The Christian church rests on the resurrection of its Founder. Without this fact the church could never have been born, or if born, it would soon have died a natural death. The miracle of the resurrection and the existence of Christianity are so closely connected that they must stand or fall together. If Christ was raised from the dead, then all his other miracles are sure, and our faith is impregnable; if he was not raised, he died in vain and our faith is vain. It was only his resurrection that made his death available for our atonement, justification and salvation; without the resurrection, his death would be the grave of our hopes; we should be still unredeemed and under the power of our sins. A gospel of a dead Saviour would be a contradiction and wretched delusion. This is the reasoning of St. Paul, and its force is irresistible. The resurrection of Christ is therefore emphatically a test question upon which depends the truth or falsehood of the Christian religion. It is either the greatest miracle or the greatest delusion which history records (Philip Schaff, History of the Christian Church, Locations 3292-3300).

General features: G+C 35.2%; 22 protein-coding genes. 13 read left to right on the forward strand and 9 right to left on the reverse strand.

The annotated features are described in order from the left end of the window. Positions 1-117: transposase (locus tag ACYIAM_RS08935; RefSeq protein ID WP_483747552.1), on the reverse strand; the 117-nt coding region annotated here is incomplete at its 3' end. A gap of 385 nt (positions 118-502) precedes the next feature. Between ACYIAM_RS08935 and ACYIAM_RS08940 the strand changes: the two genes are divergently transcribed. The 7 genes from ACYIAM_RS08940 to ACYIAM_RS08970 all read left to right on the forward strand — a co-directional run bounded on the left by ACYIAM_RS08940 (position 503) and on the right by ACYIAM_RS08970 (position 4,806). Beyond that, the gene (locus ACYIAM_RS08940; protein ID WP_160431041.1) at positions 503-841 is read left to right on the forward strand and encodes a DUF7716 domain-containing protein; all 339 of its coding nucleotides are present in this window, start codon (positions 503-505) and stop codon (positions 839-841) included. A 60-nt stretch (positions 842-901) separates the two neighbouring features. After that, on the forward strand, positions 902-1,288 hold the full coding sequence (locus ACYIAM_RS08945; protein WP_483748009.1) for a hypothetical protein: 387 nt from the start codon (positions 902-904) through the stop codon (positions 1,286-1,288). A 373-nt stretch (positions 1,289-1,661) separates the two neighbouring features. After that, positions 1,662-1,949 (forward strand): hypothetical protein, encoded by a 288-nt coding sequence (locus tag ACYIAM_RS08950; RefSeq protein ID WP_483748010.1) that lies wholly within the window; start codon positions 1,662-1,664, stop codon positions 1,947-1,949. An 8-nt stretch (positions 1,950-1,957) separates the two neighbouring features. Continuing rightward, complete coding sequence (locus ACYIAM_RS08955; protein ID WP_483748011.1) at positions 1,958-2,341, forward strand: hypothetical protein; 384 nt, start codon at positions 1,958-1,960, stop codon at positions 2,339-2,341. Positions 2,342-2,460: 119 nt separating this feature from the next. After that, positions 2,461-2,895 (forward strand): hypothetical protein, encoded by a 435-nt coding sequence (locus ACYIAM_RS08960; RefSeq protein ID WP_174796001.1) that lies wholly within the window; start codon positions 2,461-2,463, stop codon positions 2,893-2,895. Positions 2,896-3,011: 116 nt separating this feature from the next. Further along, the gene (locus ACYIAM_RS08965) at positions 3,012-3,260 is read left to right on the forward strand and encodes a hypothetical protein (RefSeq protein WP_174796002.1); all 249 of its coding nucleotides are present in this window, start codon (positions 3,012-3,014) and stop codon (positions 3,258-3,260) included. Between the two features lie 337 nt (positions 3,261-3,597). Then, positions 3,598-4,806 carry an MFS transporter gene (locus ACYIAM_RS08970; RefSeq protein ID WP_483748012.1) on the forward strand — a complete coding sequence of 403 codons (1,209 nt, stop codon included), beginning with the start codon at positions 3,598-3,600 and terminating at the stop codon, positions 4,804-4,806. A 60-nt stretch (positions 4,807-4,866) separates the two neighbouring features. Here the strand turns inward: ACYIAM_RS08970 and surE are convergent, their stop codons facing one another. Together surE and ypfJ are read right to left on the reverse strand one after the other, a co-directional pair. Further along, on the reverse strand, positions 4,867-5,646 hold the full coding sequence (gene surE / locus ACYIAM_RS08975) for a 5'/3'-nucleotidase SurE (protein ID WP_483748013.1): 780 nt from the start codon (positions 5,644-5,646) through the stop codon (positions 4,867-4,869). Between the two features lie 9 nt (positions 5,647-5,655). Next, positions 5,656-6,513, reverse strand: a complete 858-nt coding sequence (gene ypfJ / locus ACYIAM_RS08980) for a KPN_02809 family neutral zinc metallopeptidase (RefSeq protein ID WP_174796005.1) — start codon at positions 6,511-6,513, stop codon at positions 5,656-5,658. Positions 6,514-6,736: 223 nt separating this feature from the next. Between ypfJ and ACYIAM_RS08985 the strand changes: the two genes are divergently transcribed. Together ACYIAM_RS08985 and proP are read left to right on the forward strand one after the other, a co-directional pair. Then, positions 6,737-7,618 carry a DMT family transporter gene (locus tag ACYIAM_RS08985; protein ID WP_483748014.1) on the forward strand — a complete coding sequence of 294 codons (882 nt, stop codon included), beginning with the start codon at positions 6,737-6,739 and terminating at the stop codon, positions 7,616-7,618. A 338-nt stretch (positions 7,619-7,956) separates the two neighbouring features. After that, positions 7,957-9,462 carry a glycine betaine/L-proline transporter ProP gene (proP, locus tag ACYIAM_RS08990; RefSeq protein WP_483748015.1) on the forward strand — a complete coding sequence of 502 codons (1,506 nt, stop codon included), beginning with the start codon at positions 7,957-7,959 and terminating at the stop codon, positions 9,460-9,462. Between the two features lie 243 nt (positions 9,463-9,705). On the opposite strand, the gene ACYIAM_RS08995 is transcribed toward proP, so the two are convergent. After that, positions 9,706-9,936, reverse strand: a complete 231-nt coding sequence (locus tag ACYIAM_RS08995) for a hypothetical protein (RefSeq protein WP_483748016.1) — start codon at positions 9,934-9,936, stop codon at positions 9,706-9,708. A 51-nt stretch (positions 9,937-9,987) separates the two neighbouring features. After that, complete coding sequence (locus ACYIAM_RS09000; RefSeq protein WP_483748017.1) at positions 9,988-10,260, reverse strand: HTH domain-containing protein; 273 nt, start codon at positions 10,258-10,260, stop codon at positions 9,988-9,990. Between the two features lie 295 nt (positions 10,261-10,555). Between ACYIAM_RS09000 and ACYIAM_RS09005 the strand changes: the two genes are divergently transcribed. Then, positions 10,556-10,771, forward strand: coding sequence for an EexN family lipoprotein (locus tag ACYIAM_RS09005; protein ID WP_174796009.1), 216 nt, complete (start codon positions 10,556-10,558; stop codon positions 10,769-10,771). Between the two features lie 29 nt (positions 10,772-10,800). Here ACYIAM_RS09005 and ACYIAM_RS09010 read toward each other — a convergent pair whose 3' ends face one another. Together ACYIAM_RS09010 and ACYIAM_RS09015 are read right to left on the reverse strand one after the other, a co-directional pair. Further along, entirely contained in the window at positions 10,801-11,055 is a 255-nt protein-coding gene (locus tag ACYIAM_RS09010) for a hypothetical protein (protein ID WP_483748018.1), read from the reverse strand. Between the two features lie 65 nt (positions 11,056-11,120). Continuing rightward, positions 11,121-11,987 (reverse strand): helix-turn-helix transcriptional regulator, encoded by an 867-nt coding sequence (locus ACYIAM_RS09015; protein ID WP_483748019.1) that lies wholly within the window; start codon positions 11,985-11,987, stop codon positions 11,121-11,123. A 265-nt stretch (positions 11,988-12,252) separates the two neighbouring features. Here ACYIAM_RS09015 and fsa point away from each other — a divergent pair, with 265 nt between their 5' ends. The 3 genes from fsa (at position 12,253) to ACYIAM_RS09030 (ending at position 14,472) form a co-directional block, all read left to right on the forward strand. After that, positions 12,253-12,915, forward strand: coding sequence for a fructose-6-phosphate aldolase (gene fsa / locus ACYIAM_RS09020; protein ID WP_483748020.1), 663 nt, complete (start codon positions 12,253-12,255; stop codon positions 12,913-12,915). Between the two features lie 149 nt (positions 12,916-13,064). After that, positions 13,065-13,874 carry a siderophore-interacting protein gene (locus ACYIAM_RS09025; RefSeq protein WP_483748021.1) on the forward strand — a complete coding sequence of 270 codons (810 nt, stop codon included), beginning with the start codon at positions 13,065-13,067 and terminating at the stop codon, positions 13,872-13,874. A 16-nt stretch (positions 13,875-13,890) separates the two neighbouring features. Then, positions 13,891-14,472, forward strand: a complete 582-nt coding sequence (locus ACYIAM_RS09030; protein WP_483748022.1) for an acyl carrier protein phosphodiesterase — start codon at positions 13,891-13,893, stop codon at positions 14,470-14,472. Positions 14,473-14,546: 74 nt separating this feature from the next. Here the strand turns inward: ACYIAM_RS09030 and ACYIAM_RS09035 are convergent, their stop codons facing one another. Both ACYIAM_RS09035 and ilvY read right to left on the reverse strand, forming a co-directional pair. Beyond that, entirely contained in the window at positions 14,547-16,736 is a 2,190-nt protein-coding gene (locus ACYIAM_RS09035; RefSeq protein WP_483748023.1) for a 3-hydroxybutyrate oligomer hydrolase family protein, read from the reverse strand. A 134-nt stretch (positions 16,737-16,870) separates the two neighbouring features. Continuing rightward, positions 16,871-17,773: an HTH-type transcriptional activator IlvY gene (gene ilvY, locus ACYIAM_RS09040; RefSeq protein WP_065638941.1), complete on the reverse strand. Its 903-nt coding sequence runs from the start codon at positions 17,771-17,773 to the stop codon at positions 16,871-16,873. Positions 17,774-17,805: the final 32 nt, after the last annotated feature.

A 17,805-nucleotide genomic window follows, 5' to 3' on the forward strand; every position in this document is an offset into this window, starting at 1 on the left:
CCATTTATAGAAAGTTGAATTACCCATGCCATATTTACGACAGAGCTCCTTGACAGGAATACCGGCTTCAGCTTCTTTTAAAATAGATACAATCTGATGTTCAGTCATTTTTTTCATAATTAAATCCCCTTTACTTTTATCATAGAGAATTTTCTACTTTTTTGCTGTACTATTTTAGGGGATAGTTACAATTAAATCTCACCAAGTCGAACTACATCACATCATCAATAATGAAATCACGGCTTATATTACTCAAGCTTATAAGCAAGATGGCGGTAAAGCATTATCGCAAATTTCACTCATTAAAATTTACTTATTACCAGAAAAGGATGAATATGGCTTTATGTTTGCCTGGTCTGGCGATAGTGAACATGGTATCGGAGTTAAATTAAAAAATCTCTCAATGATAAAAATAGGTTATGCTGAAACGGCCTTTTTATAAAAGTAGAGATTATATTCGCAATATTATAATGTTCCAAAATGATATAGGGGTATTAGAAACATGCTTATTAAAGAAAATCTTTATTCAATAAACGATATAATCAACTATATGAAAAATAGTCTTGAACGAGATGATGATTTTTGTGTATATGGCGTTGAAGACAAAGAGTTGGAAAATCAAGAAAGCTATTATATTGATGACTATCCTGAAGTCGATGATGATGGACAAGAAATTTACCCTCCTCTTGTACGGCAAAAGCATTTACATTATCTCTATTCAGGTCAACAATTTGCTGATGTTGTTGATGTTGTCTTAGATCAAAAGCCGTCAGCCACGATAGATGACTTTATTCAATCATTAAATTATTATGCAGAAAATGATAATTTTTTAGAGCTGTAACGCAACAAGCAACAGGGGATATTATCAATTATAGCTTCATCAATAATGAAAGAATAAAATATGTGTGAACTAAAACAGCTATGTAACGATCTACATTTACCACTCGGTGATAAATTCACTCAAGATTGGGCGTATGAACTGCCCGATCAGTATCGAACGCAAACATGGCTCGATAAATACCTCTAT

When Schaff makes reference to the apostle Paul, he is clearly thinking of 1 Corinthians 15 where Paul writes:
If there is no resurrection of the dead, then not even Christ has been raised. And if Christ has not been raised, then our preaching is in vain and your faith is in vain. We are even found to be misrepresenting God, because we testified about God that he raised Christ, whom he did not raise if it is true that the dead are not raised. For if the dead are not raised, not even Christ has been raised. And if Christ has not been raised, your faith is futile and you are still in your sins (1 Corinthians 15:13-17).
There is no gray area here. If you deny the resurrection, putting your faith in the Jesus of the Bible is utter foolishness. The entire Bible is focused on the life, death and resurrection of Jesus the Messiah. The Old Testament points forward to him. The New Testament describes the fulfillment of his mission and points forward to his return. All of this hinges on the resurrection. Every last bit of it.
You can deny it if you wish, but you do so at the peril of your very soul and eternity. Because, if Jesus truly did rise from the dead on that Easter morning nearly 2000 years ago, you have a living God to whom you are accountable. And the Bible warns us:
It is a fearful thing to fall into the hands of the living God (Hebrews 10:31).